These Eye Care Tips Can Be Forgotten This Time of Year Image

These Eye Care Tips Can Be Forgotten This Time of Year

Ah, the holidays. The beautiful gold leaves from your neighbor’s tree have all fallen into your yard, you’ve got 20 relatives coming for Thanksgiving dinner, but only 15 chairs, and Daylight Saving Time is not saving your sanity as you race to finish your seasonal shopping on ever-shortening days.

With so much to do this time of year, it can be easy to neglect our health – at the time we most need to preserve it.

That’s why we here at Rebuild Your Vision put together some handy holiday eye care tips. Grab a glass of eggnog and take a few minutes away from the holiday madness to read this article on holiday eye health. Raking those leaves can wait!

Holiday Eye Care Tips

Though this year’s winter weather has been unseasonably warm for some, we remind you that overexposure to the winter sun’s powerful ultraviolet rays without proper eye protection can contribute to macular degeneration and cause cataracts or even photokeratitis (like a sunburn of your eye).

And you don’t have to be on the ski slopes to be at risk.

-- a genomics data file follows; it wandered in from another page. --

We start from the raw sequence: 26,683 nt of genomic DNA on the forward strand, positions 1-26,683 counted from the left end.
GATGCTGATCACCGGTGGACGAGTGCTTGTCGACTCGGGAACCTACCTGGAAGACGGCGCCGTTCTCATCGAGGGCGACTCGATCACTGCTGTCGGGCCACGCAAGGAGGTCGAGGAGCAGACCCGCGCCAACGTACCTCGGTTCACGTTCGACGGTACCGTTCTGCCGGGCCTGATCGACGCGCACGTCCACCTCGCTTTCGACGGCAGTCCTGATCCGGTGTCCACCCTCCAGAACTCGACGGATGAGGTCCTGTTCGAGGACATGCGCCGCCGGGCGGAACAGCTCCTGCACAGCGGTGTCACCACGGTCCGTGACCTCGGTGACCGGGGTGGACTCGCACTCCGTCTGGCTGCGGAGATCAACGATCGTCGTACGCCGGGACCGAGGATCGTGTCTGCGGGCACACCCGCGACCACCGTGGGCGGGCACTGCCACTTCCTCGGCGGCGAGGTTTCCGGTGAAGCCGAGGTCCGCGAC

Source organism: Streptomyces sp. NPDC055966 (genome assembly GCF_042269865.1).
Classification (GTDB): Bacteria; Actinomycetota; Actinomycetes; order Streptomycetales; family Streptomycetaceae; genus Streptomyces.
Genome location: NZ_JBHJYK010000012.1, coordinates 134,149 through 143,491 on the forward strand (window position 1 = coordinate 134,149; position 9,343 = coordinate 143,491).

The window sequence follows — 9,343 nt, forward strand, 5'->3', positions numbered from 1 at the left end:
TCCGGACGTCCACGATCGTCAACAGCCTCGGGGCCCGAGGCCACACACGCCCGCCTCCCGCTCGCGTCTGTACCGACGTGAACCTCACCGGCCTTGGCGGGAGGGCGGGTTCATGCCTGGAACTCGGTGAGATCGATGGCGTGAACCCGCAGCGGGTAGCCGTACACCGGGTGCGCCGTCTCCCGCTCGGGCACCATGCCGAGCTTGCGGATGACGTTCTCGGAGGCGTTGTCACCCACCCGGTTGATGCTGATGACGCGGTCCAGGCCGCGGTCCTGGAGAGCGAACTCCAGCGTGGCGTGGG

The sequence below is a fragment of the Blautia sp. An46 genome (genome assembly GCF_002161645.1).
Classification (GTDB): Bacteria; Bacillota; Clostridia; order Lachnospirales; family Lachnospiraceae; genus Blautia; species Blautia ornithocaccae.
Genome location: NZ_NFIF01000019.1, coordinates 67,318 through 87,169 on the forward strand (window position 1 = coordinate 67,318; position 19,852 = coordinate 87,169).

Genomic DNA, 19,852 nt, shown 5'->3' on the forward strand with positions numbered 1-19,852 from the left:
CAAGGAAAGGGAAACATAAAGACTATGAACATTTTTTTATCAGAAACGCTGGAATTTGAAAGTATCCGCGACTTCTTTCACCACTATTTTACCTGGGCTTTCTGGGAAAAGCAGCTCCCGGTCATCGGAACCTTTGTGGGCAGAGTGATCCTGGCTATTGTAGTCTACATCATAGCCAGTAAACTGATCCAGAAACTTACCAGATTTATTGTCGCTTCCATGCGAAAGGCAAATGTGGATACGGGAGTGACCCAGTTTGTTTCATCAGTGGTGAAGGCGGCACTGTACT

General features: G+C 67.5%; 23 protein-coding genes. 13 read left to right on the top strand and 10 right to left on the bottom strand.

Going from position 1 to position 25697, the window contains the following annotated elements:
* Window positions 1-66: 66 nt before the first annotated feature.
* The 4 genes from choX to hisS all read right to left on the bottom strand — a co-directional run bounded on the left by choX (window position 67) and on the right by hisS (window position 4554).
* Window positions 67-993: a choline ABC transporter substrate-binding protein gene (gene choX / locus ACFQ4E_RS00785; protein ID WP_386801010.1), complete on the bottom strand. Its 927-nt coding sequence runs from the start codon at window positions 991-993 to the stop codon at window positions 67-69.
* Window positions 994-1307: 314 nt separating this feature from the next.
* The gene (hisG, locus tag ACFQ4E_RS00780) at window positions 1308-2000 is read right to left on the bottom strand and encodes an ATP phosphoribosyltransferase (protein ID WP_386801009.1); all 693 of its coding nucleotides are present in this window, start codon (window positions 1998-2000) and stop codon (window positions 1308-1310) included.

The American Osteopathic Association notes that since many people associate winter with gray skies, they leave sunglasses behind. When the sun comes out unexpectedly, they end up exposed without proper protection. The association warns, “Appropriate eye protection should be worn when shoveling snow, putting up or taking down holiday decorations, or just going for a walk.” (Or when you’re raking those fallen leaves.)

The best way to safeguard vision is to avoid excessive UV exposure.

The AOA recommends lenses that block 99 to 100 percent of both UV-A and UV-B radiation. Ski goggles are useful for activities in which debris and snow can blow into the eyes (yard work, shoveling or plowing snow, sports, etc.)

The sun is not winter’s only eye hazard. Cool winds and dry air can irritate eyes, even in warmer climates. Indoor heat tends to eliminate moisture from the air. Artificial tears can help when you’re outdoors, and adding humidifiers throughout the house will increase indoor humidity levels.

Zeaxanthin – Not Just for Thanksgiving Anymore

These Eye Care Tips Can Be Forgotten This Time of Year ImageRoasted butternut squash. Crisp green salad. Creamy corn pudding. Spicy pumpkin pie. Along with turkey, these are some of the dishes we associate with Thanksgiving. But did you know that this holiday fare is also rich in the antioxidant zeaxanthin, a carotenoid found in the eye that plays an essential role in protecting vision and maintaining eye health?